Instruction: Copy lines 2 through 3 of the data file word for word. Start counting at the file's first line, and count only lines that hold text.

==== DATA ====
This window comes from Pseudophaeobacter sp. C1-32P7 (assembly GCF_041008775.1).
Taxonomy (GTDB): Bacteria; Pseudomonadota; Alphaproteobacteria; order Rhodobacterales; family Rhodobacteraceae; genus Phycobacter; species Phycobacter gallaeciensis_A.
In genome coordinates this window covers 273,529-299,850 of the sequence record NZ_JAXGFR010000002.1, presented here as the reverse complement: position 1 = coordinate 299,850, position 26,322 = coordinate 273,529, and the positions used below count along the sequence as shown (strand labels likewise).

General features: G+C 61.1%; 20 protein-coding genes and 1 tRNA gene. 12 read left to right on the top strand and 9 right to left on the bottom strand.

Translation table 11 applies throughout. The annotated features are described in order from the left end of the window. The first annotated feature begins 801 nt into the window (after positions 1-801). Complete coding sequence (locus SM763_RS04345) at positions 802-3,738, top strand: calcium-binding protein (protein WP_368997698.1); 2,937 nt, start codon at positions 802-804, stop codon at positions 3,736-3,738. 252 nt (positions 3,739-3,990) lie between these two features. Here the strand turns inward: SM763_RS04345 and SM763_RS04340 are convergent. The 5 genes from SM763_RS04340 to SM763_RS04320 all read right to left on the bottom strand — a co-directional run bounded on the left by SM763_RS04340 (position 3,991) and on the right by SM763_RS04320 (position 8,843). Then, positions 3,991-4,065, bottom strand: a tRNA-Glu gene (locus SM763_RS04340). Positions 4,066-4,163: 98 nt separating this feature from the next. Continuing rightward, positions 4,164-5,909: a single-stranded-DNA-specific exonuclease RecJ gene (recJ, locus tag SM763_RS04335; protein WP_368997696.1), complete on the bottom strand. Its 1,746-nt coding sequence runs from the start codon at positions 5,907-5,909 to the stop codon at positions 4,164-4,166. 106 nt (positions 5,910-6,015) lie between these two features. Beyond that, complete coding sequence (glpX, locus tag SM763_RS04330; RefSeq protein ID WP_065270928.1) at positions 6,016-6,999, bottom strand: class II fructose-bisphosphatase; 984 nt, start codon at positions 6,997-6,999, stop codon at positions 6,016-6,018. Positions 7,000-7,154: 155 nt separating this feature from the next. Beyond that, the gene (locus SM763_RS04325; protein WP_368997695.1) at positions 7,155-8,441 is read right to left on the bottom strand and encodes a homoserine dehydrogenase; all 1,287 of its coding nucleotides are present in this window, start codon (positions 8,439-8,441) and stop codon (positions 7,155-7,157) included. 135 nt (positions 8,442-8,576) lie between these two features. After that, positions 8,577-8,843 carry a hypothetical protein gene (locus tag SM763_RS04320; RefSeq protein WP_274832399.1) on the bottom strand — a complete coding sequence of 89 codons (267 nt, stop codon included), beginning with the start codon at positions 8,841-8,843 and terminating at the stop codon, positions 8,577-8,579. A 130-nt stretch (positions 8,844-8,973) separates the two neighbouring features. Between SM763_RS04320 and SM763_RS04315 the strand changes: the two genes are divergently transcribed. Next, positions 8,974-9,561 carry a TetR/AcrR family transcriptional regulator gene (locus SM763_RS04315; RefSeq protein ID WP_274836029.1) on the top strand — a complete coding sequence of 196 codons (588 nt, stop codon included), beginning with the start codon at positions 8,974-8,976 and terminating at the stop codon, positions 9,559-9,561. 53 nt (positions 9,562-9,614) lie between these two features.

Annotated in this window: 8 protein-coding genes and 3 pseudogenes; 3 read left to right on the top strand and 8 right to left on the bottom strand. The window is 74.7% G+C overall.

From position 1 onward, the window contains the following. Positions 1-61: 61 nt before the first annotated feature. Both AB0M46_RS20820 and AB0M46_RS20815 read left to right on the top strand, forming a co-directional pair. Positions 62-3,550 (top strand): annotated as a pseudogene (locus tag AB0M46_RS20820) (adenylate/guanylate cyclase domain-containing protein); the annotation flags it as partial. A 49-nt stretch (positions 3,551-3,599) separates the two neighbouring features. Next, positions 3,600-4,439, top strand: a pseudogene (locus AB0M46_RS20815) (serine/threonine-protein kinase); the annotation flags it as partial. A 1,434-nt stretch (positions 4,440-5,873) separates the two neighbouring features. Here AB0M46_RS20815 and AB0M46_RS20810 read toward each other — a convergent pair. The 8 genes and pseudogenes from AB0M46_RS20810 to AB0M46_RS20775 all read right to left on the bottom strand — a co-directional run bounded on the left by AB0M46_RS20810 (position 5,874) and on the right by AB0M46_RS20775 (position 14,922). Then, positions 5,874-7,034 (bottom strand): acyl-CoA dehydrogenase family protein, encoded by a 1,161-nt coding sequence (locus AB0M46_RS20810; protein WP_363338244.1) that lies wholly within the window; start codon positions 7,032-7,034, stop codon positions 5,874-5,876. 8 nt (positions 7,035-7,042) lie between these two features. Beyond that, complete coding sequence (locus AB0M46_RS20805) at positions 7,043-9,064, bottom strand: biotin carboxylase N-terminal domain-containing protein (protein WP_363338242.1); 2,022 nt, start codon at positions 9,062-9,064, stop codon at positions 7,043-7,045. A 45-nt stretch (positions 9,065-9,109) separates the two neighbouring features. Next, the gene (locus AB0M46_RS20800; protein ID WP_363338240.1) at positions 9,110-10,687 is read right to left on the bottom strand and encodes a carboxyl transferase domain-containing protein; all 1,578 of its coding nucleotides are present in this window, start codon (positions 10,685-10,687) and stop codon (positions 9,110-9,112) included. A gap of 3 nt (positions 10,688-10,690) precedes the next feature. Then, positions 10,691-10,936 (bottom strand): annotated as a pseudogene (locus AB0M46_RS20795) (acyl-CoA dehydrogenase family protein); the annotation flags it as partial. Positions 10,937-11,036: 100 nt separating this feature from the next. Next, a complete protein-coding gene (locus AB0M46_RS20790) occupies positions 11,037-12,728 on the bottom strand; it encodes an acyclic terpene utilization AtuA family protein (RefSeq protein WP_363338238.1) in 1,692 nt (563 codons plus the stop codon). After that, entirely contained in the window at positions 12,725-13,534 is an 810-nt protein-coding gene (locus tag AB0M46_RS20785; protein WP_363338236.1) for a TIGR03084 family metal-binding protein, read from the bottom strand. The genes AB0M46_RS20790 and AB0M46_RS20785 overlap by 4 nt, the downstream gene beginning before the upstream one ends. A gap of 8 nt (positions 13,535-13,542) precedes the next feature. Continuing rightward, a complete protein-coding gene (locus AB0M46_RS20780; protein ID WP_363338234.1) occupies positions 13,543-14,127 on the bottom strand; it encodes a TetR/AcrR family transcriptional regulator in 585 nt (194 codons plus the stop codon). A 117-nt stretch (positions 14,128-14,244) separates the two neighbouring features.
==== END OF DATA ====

Taxonomy (GTDB): Bacteria; Pseudomonadota; Alphaproteobacteria; order Rhodobacterales; family Rhodobacteraceae; genus Phycobacter; species Phycobacter gallaeciensis_A.
In genome coordinates this window covers 273,529-299,850 of the sequence record NZ_JAXGFR010000002.1, presented here as the reverse complement: position 1 = coordinate 299,850, position 26,322 = coordinate 273,529, and the positions used below count along the sequence as shown (strand labels likewise).